Ty Cobb In Chicago At Southside Park – 1907 And 1908

The “Georgia Peach” Ty Cobb, Plays In The Windy City

Ty Cobb 1907 Southside Park Chicago Daily News

I wonder if baseball fans recognize greatness early on in a player’s career? Ty Cobb started his major league career with the Detroit Tigers in 1905 and had his first breakout season in 1907 at the age of 20 when he led the American League in hits, stolen bases, RBI’s and a .350 batting average.  The photograph above is from 1907, taken at Southside Park in Chicago, home to the White Sox from 1900-1910. So did the fans in Chicago realize they were watching a player who would electrify baseball for the next twenty years?

One thing you notice by looking at Ty Cobb is that he had a unique batting stance. His legs and feet would many times be planted way ahead of home plate and his hands spread apart on the bat. It enabled him to spray balls all over the field and get to the pitch before it could do what the pitcher wanted it to. He hit .366, the highest career batting average ever by a major leaguer.

Ty Cobb 1908 Southside Park Chicago Daily News

Here Cobb plays against the White Sox in 1908 at Southside Park in front of a packed house.  Once again notice how far ahead Cobb is standing in front of the plate. One criticism of Cobb besides his nasty disposition, was that he didn’t hit a lot of home runs like Babe Ruth. Cobb bristled at that comparison, saying anyone could hit home runs, it took talent to be a spray hitter like he was.

On May 5, 1925 visiting St. Louis against the Browns, Cobb told a reporter in the dugout that “today for the first time my career I’m going to go for home runs.” The comment is apocryphal, but that day Cobb went six for six.  Home runs? He hit three.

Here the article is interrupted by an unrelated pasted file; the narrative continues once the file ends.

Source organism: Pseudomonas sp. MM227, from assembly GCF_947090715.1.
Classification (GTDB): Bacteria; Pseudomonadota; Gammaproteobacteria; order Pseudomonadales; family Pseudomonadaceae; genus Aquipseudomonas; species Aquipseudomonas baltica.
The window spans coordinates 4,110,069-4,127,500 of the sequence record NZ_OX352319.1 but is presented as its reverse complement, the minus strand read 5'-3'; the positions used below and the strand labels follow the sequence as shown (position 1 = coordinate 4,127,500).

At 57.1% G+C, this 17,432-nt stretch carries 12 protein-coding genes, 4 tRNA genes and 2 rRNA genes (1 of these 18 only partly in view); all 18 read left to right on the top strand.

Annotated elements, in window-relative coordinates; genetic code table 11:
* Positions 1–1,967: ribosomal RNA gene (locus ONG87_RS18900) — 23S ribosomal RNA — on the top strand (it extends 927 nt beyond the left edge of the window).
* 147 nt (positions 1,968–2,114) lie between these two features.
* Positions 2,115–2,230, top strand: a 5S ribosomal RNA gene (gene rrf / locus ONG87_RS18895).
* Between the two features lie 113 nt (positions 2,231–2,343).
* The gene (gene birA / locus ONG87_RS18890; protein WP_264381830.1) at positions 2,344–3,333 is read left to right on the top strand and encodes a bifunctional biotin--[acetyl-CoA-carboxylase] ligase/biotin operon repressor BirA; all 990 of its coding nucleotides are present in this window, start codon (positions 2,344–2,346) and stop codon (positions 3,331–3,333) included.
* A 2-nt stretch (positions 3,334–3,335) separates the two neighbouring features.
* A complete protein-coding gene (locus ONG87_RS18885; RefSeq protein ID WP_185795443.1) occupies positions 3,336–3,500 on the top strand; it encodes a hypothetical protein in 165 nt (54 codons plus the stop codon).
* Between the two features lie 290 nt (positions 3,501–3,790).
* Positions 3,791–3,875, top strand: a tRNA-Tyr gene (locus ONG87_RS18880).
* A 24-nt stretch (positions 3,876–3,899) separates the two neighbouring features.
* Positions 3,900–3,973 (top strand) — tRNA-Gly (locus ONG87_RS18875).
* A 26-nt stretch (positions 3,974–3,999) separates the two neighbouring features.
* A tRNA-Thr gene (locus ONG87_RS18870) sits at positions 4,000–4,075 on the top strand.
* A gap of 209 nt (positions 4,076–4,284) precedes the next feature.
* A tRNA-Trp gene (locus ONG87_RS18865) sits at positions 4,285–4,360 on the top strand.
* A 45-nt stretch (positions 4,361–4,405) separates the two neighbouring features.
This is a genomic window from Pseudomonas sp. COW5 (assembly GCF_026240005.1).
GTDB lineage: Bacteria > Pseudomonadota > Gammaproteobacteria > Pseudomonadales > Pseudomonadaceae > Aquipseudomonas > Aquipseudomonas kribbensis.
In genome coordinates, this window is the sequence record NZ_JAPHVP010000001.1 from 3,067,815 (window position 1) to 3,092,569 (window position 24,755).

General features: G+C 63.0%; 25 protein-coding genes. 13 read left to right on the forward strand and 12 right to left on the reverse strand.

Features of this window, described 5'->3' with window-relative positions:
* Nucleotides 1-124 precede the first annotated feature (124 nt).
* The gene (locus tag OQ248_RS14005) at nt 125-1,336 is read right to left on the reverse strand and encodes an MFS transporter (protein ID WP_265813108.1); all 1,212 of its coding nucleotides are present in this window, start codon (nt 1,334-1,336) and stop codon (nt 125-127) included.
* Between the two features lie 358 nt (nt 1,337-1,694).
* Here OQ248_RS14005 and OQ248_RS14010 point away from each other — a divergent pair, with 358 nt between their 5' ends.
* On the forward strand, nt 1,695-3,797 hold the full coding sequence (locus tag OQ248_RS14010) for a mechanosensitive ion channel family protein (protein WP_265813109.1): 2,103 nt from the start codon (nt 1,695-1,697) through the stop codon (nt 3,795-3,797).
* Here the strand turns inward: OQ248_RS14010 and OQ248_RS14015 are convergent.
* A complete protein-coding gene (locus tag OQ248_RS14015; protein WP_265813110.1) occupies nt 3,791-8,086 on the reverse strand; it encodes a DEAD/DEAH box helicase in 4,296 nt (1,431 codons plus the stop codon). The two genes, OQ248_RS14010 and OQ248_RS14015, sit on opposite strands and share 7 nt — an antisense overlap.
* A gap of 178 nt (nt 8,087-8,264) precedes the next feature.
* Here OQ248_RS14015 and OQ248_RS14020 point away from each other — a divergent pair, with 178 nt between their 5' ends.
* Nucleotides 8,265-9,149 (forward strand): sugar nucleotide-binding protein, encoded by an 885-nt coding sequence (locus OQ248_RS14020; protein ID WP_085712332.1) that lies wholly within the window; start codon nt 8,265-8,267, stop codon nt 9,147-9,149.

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3 thoughts on “Ty Cobb In Chicago At Southside Park – 1907 And 1908

  1. Don Rhodes

    I’m 99 percent sure the top photo was taken in Augusta in 1905 when he started playing pro ball with Detroit. They did spring trianing in Augusta for several years. You can tell because the stadiums are different. The top one shows the left stands separated from the main one and the bottom one shows both stands joined. The top one shows a wire fence and no spectators in front of it and the bottom one shows no fence in front of the main grandstand with people in front of it.

    Don Rhodes, author, Ty Cobb: Safe At Home

    Reply
    1. B.P. Post author

      Hi Don
      Thanks for pointing that out. The original negative for the Chicago Daily News says that it was taken in 1907 at Southside Park. see the Chicago History Museum’s collection of Chicago Daily News photos at http://chsmedia.org/media/dn/s5/0519/SDN-051967.jpg.

      I agree with you. Upon closer examination the ballparks certainly do not look the same. Is it definitely Augusta? I searched for a contemporary image of that ballpark but could not find one.

      Reply
  2. Jim Swenson

    Another notable difference is uniforms. The earlier one does look more lke a minor league uniform. An overwhelming number of major league uniforms back then were white or pin-striped. Search Tigers’ 1907 or 1900s baseball uniforms and nothing like the top one comes up. Maybe the Daily News gained ownership of the photo or something. Longtime Cobb fan now reading Charles Leerhsen’s great book on the Georgia Peach.

    Reply

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